In a recent Washington Post advice column, a reader asked columnist Carolyn Hax whether the reader should explain her decision to name one set of relatives as the guardians of her children to the relatives that she did not name as guardians so that their feelings would not be hurt. Both Ms. Hax and an estate planning attorney agreed that the reader should not explain her decision to the excluded family members. While most estate planners would concur that this is probably the right course of action for most families, the answer for parents of children with special needs is a little more nuanced.
Even if you are not worried about offending friends and family members, choosing a guardian for a child with special needs can be a difficult process. (For some tips on how to go about choosing a guardian, click here.) Many families of children with special needs can find themselves overwhelmed by the child's needs, even though they are experienced caregivers. They are rightfully worried that a guardian, especially one without a lot of experience taking care of a child with special needs, will have difficulties adjusting to her role should the time ever come to fill it. So even though families can usually only name one or two guardians to serve at one time, you may still want to reach out to other friends and family members for help with raising your child, even if you aren't planning on using them as your child's primary guardian.
For instance, some far-away family members may be great at managing money and they know what your child needs to supplement his government benefits, but they may not be able to live with a child with special needs. These people may be good candidates to serve as trustees of your child's special needs trust. In that same vein, you may have a set of friends who love spending time with your child, but they don't feel comfortable taking the child into their home on a full-time basis. You could ask these friends to be your respite caregivers who come to visit once or twice a year, maybe for a long weekend or a little longer, so that your child's guardian can take a vacation. You may also know someone else with a child with special needs who is very familiar with government benefit programs and may be a great resource if the guardian has basic questions about public benefits that don't require a lawyer's answer.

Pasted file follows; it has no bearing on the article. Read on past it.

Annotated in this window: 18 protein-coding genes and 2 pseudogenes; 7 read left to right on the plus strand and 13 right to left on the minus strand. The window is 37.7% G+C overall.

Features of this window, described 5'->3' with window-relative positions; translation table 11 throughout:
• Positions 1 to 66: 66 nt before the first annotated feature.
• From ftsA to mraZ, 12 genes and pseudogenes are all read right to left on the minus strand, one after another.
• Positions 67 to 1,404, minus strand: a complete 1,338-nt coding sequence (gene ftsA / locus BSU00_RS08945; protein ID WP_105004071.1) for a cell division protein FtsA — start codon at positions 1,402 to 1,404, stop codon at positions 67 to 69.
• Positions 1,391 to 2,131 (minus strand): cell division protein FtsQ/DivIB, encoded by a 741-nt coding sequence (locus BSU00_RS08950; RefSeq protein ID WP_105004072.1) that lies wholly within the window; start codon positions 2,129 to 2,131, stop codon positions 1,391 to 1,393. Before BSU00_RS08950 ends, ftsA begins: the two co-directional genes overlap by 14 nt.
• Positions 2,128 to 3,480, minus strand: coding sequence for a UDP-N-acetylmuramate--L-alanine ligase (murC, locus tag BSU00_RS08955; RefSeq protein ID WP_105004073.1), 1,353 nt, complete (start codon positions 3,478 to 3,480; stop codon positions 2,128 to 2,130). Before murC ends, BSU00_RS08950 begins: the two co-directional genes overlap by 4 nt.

While a lot of these roles are informal, there is nothing keeping you from discussing these issues with all of the parties involved while you are setting up your estate plan. If you've identified people you would like to help your guardian, you can set forth your wishes in a Memorandum of Intent or in a private letter to your guardian and your helpers. Some families even get everyone together to discuss the arrangements (which may be easier if everyone is from the same family and they get together over the holidays).
Of course, there may be some family members, like the ones discussed in the advice column, who may be offended that you are not asking them to do more. It's up to you to determine whether they should be included at the start of the special needs planning process or if it would be better to leave a note for them to read explaining their role if you have passed away.
For more advice about the collaborative process of raising a child with special needs, talk with your special needs planner.
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